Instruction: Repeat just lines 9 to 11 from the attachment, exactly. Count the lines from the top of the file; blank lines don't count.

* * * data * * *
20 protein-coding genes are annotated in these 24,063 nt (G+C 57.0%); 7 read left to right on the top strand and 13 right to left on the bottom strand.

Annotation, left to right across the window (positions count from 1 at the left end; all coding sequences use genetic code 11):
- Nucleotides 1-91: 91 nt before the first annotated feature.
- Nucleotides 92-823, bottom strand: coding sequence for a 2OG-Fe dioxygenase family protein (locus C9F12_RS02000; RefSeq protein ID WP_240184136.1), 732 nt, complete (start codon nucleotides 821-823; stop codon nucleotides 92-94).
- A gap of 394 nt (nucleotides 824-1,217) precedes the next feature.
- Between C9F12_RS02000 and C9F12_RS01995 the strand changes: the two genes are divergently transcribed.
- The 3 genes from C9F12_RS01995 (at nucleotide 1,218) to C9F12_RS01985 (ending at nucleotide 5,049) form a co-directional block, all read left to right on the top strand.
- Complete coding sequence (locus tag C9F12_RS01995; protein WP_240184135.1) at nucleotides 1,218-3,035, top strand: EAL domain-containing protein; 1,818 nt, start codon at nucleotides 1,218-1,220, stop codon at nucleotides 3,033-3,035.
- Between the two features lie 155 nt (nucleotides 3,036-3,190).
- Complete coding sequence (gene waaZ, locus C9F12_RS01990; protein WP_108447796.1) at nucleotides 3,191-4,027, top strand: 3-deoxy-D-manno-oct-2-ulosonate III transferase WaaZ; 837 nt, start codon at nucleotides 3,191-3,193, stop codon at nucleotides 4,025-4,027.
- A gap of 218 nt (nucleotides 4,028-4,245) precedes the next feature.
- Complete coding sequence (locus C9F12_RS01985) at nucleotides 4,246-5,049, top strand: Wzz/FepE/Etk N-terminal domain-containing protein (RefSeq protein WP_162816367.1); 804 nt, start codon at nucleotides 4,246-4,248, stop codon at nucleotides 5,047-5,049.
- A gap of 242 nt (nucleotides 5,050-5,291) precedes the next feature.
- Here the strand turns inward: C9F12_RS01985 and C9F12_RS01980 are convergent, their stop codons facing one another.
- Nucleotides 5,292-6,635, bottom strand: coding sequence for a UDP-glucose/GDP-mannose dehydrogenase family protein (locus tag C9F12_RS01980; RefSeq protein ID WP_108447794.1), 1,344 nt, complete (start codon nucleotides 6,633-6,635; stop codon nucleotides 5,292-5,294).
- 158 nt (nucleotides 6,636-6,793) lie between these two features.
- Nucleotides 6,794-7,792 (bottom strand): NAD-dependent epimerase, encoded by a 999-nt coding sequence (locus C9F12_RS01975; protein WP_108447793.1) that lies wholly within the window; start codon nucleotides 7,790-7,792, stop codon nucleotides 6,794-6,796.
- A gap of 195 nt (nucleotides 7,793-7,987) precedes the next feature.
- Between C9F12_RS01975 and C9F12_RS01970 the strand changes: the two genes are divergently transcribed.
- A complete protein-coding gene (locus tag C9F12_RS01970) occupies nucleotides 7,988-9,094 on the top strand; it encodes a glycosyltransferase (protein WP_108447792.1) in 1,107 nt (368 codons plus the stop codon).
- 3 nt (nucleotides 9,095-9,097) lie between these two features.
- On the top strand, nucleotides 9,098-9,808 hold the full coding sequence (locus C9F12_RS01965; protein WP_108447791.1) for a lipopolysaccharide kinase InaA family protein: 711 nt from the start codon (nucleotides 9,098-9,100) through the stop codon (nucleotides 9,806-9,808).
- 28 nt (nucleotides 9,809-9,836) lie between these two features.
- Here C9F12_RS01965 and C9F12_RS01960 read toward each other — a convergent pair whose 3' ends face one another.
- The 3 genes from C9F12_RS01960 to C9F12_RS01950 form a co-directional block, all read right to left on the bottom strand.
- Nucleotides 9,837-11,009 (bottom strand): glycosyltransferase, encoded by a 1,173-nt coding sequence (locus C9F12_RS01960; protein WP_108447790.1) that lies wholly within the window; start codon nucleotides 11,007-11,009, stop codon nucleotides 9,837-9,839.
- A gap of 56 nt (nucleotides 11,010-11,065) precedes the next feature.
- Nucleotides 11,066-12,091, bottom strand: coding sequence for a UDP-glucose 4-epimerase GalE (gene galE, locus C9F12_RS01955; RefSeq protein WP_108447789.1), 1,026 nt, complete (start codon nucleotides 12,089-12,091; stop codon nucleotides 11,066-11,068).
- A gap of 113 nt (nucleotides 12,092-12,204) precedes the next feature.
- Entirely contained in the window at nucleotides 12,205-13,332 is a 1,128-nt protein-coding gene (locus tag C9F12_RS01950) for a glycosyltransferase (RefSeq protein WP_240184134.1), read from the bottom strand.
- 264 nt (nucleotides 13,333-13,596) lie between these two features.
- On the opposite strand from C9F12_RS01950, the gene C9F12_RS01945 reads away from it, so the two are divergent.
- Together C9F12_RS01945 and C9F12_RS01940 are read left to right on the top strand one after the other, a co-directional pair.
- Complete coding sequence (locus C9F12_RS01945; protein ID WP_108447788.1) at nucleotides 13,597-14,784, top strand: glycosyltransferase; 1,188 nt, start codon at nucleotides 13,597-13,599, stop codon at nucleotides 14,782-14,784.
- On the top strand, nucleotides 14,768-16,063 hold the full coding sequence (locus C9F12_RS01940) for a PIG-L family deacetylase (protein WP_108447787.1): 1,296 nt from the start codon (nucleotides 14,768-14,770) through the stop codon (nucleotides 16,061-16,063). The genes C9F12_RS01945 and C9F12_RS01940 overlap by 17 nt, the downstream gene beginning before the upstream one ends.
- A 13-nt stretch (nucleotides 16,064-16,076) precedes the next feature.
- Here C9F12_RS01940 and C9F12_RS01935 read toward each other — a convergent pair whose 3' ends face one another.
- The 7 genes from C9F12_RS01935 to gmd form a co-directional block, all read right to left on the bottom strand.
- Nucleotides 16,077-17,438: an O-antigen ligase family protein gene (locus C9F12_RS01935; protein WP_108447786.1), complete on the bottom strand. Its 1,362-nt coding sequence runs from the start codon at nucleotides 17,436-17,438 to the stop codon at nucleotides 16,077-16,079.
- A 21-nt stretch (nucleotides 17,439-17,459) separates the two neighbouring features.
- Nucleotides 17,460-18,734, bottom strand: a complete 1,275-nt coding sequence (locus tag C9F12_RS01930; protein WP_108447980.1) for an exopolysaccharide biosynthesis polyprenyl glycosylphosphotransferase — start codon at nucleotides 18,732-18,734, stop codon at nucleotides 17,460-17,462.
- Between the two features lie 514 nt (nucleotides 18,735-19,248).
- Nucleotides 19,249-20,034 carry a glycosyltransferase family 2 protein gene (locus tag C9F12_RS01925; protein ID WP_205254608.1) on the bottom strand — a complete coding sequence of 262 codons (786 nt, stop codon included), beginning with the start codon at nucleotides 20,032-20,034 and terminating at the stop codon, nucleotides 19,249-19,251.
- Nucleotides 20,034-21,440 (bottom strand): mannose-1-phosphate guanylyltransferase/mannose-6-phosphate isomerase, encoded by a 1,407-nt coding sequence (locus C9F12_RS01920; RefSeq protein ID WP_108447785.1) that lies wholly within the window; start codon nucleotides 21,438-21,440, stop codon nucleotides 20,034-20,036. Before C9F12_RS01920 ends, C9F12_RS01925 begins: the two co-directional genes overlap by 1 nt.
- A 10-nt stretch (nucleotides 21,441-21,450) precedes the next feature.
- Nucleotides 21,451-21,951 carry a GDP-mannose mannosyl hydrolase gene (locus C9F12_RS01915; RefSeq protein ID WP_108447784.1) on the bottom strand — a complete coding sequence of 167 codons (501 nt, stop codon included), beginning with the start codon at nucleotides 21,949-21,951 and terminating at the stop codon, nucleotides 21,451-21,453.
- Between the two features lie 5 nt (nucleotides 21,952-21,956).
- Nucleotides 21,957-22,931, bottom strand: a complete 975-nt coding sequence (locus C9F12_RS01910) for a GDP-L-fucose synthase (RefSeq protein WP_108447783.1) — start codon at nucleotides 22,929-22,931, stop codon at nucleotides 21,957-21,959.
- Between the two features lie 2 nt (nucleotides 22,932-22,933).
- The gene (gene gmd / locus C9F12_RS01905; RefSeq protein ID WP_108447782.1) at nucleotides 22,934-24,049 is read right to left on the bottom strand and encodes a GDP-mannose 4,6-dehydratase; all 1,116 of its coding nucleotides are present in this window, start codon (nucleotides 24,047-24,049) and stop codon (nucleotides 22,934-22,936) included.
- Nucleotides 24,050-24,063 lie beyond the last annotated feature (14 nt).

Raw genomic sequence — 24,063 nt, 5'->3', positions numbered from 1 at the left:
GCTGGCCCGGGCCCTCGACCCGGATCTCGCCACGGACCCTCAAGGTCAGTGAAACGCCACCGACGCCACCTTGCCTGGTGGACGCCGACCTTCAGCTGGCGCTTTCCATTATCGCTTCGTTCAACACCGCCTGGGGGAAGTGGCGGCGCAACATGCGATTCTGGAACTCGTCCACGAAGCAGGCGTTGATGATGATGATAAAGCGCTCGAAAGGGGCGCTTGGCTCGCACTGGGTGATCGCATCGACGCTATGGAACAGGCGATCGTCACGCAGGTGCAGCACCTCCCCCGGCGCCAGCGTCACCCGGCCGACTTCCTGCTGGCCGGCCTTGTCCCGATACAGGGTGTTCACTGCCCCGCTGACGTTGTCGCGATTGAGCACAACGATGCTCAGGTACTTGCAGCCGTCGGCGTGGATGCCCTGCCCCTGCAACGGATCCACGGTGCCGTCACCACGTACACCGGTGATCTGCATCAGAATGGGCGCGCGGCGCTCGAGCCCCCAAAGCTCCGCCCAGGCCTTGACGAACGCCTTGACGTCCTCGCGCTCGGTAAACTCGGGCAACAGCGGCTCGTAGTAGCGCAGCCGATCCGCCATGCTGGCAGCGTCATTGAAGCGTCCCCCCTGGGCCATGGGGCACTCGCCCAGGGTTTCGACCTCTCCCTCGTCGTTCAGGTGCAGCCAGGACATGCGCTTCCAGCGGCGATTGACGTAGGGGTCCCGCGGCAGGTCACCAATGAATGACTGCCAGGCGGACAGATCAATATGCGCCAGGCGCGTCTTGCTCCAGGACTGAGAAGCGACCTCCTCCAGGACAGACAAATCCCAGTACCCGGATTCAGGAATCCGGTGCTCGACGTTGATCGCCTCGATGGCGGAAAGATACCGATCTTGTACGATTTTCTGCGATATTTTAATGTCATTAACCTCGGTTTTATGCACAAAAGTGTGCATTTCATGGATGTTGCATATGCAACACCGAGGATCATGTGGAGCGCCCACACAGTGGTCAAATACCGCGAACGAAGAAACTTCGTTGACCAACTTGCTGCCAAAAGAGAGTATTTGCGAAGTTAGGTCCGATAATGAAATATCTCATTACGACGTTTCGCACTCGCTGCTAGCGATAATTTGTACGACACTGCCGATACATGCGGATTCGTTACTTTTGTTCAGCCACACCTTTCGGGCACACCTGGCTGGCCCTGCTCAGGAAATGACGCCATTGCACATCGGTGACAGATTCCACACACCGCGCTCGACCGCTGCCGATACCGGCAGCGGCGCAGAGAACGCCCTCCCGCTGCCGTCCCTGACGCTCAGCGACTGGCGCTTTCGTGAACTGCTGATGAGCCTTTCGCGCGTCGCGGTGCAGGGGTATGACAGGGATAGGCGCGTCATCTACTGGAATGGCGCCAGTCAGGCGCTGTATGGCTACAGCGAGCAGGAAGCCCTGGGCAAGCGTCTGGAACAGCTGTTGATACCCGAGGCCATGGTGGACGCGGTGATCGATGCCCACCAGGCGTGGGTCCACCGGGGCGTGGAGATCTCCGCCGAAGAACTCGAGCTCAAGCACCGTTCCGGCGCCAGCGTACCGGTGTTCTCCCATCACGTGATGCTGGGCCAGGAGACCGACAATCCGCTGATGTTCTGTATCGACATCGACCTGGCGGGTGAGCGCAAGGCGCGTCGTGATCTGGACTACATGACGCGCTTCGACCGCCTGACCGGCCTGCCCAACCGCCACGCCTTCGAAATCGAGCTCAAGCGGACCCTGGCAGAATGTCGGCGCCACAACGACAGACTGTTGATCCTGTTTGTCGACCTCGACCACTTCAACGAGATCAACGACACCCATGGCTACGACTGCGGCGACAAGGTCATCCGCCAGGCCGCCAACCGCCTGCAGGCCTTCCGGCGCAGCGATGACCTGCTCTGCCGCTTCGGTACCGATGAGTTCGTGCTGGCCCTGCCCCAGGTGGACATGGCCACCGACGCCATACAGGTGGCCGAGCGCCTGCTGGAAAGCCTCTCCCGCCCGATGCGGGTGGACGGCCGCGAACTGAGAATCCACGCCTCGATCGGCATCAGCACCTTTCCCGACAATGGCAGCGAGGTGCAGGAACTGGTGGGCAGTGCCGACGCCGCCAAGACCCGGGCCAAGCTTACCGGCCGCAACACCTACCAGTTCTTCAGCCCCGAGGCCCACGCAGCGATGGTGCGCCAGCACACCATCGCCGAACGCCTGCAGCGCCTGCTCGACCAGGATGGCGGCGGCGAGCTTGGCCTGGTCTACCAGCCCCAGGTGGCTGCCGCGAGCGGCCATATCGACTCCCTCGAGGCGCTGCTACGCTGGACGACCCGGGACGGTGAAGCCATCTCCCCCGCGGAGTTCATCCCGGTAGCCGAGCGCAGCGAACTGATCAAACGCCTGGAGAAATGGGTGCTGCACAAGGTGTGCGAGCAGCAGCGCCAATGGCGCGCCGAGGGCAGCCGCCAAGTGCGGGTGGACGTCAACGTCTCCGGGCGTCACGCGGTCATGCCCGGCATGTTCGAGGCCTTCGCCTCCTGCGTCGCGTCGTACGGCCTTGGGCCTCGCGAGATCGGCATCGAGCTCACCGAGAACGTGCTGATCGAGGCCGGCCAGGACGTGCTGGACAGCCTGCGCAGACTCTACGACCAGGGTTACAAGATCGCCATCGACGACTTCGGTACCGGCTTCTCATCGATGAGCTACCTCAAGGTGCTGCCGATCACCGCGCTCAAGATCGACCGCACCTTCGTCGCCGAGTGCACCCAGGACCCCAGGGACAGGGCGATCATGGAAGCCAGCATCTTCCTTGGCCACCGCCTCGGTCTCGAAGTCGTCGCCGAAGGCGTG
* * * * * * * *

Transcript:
- Between the two features lie 155 nt (nucleotides 3,036-3,190).
- Complete coding sequence (gene waaZ, locus C9F12_RS01990; protein WP_108447796.1) at nucleotides 3,191-4,027, top strand: 3-deoxy-D-manno-oct-2-ulosonate III transferase WaaZ; 837 nt, start codon at nucleotides 3,191-3,193, stop codon at nucleotides 4,025-4,027.
- A gap of 218 nt (nucleotides 4,028-4,245) precedes the next feature.